depthCORE was established in March of 2002 by ekud and altermind. Noticing an extreme lack of focus on 3D and abstract in the existing art groups within our community, they decided to form their own. Thus, depthCORE was born.
UPDATE: The top image is primitive robo facility by adesignprimitive; the bottom is Drone by shapero. Both are details.
Whether to see Collateral was a tough call: in the plus column, ultra-visual director Michael Mann, and in the minus, the pretty boy with elevator shoes. James Wolcott's prominently-placed blog recommendation tipped the scales, and the movie ultimately delivered with its delirious, film-length night ride through the back streets, office districts, and low-rent apartment parking lots of Los Angeles. It's palpably gorgeous filmmaking, constantly veering between highly subjective close-ups and unusual architectural angles. The plot [spoiler] is almost identical to Phone Booth's: a remorseless sociopath helps an everyday Joe get in touch with his inner feelings. A lot of it plays like a cop buddy film: the dialogue is sharp and funny but the story is the kind of thing that only happens in a Hollywood screenwriter's too-clever imagination. One funny subplot (OK, in a sick way) involves undercover detective Mark Ruffalo, who reprises the Scatman Crothers story line in The Shining. And, OK, the elevator shoes guy is serviceable (as opposed to his usual out and out bad) as a graying, brush-cut psycho.
I have a lot of older work that got documented with a polaroid or not at all; using the digital camera means some of it is seeing the light of day. This was a piece from '96, one of the last of a series where I was taping legal pad sheets together and painting big dumb molecules on them. The doodles on the pad are pretty murky but trust me, you don't want to see them up close. I thought I was being funny channeling my inner high school student but the drawings are straight-up cringe-inducing. I paint the molecules on the computer now; I don't miss the carpal tunnel from painting them with real paint but the drips were fun to do. The only reason I'm pulling this out now is I reached a point with the computer-painting where I want to see more real world grit, and this older work is all about grit.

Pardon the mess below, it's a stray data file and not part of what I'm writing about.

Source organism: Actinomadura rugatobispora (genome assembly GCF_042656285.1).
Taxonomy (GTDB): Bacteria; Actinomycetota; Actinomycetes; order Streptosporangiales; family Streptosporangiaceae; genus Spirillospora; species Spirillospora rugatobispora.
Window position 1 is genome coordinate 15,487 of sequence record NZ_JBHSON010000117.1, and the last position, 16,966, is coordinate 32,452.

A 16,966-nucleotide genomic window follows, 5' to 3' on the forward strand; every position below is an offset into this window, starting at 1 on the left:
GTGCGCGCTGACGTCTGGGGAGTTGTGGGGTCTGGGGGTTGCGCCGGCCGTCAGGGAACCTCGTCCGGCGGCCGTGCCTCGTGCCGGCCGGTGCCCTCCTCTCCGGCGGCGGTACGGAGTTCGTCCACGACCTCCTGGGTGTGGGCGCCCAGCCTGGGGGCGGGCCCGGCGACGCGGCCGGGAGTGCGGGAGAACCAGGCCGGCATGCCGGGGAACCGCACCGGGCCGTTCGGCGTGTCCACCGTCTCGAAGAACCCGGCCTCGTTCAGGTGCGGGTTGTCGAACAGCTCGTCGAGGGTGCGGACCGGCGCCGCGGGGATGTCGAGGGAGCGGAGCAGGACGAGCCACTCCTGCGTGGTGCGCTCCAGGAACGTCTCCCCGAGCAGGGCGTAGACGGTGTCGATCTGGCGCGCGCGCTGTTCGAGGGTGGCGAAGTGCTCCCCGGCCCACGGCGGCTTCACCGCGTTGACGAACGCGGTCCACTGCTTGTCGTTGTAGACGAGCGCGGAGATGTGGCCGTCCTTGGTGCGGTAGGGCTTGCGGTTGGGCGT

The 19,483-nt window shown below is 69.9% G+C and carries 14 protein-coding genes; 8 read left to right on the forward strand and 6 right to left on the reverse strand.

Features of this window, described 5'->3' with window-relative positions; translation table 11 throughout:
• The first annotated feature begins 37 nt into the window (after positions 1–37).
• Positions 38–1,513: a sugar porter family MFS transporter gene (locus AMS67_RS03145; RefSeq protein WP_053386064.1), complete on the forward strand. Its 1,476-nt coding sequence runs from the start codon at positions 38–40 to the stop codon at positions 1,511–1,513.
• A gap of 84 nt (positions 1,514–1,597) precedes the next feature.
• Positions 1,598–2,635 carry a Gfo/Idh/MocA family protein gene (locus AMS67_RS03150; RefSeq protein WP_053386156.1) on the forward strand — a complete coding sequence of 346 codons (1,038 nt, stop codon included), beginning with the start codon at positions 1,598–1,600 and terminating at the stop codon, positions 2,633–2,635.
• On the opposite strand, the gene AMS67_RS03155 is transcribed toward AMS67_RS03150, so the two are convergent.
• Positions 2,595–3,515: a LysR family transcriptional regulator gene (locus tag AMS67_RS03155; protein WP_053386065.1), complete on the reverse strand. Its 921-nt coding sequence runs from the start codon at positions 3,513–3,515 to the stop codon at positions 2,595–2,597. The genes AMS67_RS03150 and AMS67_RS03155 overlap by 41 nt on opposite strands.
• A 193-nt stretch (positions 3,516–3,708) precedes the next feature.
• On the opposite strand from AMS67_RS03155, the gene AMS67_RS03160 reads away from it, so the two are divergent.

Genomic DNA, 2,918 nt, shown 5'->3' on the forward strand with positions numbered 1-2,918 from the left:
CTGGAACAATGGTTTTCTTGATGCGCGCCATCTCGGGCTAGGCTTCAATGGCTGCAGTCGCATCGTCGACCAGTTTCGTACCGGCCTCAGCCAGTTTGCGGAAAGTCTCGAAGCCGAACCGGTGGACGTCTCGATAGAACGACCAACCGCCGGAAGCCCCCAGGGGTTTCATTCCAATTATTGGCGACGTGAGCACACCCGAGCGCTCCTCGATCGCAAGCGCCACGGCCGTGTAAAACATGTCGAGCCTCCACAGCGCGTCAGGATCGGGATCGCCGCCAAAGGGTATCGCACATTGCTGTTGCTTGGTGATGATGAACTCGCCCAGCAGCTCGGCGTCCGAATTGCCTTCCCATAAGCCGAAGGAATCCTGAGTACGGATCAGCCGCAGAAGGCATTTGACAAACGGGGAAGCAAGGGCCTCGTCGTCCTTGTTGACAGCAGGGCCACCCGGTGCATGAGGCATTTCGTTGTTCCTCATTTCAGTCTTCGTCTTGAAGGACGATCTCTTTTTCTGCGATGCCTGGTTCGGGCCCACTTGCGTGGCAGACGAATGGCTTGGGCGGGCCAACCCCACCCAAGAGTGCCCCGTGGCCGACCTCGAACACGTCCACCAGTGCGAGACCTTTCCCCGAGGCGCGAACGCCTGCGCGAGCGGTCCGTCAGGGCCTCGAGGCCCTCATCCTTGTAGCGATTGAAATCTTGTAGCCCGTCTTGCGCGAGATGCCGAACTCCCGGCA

I'd been telling a NY musician friend about Chrome, a punk era band from San Francisco whose work is, I think, aging pretty well. Their super-dense acid guitar sound, layered with feedback and phase shifting effects, floating on top of metronomic or insistent beats, looked back to krautrock and anticipated both grunge and My Bloody Valentine. I played these tracks fom the late '70s/early '80s for my friend recently and he commented that they "don't sound dated at all--it could be a Williamsburg band." Check'em out:
"Innervacume" [.mp3 removed]--this is the most "punk" or post-punk track.
"3rd from the Sun" [.mp3 removed]--almost heavy metal, or proto-Soundgarden.
"Nova Feedback" [.mp3 removed]--the earliest and I think best of the three. Blues psychedelia--almost Hendrix-y a la "1983." No vocals is a big plus.
Posting will be light here for a few days while I learn to navigate the relentless bombardment of incoming data streams over at Eyebeam reBlog, where I am reBlogger of the Moment, starting today. The way it works is, they have umpteen blog-type sites coming in via RSS feeds, and I sift through new posts and present a daily selection of links. Thanks to Sally McKay for my quizzical head shot.